Micron’s line of client SATA SSDs for the OEM market is making the jump to 96-layer 3D TLC NAND flash memory with the new Micron 1300 SSD. This replaces the Micron 1100 SSD, which used Micron’s first-generation 32-layer 3D TLC.
The Micron 1100 was very similar to the Crucial MX300 consumer/retail SATA drive, but since then the two product lines have diverged. The Crucial MX series switched over to using Silicon Motion controllers with the MX500, featuring 64L 3D TLC. The Micron 1100 stuck around and occasionally made an impact on the retail market as a cheaper alternative available through grey-market resellers.
The Micron 1300 leapfrogs the Crucial MX series by adopting 96L TLC, but otherwise little has changed from the 1100 series—it’s still using Marvell controllers and provides the same feature set including optional TCG Opal encryption support and partial power loss protection.
|Micron 1300 SSD Specifications|
|Capacity||256 GB||512 GB||1 TB
|NAND Flash||Micron 96L 3D TLC|
|Form-Factor, Interface||2.5″ or M.2 2280 SATA||2.5″ SATA|
|Sequential Read||530 MB/s|
|Sequential Write||520 MB/s|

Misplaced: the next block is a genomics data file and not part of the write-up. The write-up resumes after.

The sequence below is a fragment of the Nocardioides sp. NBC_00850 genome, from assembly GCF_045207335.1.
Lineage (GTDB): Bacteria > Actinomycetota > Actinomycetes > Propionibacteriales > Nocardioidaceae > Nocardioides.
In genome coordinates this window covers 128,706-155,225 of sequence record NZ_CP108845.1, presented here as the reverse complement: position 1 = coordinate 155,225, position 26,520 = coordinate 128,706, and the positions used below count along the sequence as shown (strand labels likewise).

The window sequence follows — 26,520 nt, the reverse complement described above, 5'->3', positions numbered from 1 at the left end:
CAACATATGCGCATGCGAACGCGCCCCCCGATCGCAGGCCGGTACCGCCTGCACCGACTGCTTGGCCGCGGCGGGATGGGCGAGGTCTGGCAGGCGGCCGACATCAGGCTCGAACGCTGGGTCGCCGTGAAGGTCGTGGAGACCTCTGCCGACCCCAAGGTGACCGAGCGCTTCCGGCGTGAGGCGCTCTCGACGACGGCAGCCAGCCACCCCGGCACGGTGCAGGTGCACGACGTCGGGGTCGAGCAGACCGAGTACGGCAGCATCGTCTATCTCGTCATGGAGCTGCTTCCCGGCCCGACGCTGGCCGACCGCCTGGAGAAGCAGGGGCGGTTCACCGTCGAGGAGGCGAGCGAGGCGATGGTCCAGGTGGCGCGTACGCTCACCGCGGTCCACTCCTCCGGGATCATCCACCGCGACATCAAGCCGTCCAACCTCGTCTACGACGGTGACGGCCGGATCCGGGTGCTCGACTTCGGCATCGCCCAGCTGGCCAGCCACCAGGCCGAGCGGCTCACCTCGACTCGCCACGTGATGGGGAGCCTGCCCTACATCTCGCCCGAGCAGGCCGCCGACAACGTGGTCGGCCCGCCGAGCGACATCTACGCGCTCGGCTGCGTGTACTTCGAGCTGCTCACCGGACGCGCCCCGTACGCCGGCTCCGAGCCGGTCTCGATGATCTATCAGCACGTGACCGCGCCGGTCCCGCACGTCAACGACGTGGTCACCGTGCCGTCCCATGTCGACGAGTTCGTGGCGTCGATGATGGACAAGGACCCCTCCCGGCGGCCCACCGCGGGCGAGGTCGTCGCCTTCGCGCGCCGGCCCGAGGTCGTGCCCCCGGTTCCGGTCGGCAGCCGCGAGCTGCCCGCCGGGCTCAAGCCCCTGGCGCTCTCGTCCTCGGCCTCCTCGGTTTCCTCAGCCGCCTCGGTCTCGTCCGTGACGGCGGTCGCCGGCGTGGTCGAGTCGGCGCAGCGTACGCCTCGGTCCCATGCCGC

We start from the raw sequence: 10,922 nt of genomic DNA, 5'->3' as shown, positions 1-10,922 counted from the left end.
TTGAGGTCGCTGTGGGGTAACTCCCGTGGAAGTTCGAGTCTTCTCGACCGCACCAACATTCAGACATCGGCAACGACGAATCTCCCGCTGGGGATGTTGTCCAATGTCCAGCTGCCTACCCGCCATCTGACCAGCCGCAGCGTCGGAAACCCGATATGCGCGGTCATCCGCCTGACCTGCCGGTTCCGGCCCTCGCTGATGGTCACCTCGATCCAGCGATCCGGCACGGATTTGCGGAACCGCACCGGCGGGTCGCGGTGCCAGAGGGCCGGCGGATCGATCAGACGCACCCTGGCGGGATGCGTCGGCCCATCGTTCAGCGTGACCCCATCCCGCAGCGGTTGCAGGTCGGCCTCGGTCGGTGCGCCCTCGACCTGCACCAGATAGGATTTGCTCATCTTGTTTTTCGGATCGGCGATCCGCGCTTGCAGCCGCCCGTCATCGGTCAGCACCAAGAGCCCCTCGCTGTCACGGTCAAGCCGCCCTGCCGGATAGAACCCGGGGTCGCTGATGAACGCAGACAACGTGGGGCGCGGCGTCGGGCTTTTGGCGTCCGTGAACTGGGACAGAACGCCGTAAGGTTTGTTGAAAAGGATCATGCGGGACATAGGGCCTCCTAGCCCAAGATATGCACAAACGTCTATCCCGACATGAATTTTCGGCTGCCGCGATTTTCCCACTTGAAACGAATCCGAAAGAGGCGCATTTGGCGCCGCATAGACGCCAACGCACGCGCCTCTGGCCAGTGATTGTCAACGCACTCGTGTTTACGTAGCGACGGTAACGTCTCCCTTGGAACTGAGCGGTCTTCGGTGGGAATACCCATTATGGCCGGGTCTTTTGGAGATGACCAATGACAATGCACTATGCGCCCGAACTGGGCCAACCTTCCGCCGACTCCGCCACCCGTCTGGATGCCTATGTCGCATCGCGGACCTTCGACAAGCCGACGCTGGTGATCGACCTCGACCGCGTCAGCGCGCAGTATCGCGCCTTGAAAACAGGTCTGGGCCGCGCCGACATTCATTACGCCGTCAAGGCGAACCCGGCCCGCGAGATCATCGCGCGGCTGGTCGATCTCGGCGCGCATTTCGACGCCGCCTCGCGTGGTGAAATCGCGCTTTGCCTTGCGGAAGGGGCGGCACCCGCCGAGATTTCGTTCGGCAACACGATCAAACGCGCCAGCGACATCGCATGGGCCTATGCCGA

|Random Read||58k IOPS||90k IOPS|
|Random Write||87k IOPS|
|Write Endurance||180 TB
Since there’s hardly any room for performance improvement behind a 6Gbps SATA link, Micron is primarily touting improved pricing and power efficiency for the 1300 SSD, though neither is quantified all that well by their press release. We found Micron’s 32L 3D NAND to be consistently one of the slowest 3D flash memories ever shipped, so it’s likely that the Micron 1300 with 96L NAND does provide a boost to performance at low queue depths even if the peak performance is largely unchanged.
The Micron 1300 does not expand the range of available capacities: up to 2TB for 2.5″ drives, and up to 1TB for M.2 SATA drives. Micron’s datacenter SATA drives have hit 8TB using the same Marvell controllers, but the mainstream client SSD market doesn’t have much demand for 4TB or 8TB drives yet.
The write endurance ratings at the higher capacities are rather disappointing, with both 1TB and 2TB models rated for the same 400TB total endurance. Micron is reportedly already selling 96L TLC in the recently introduced 960GB Crucial BX500, so they shouldn’t need to use the 1300 to unload low-grade 96L NAND. Instead, it seems the low endurance ratings are simply due to a lack of market pressure, highlighting one of the ways that the OEM market differs from the consumer retail SSD market.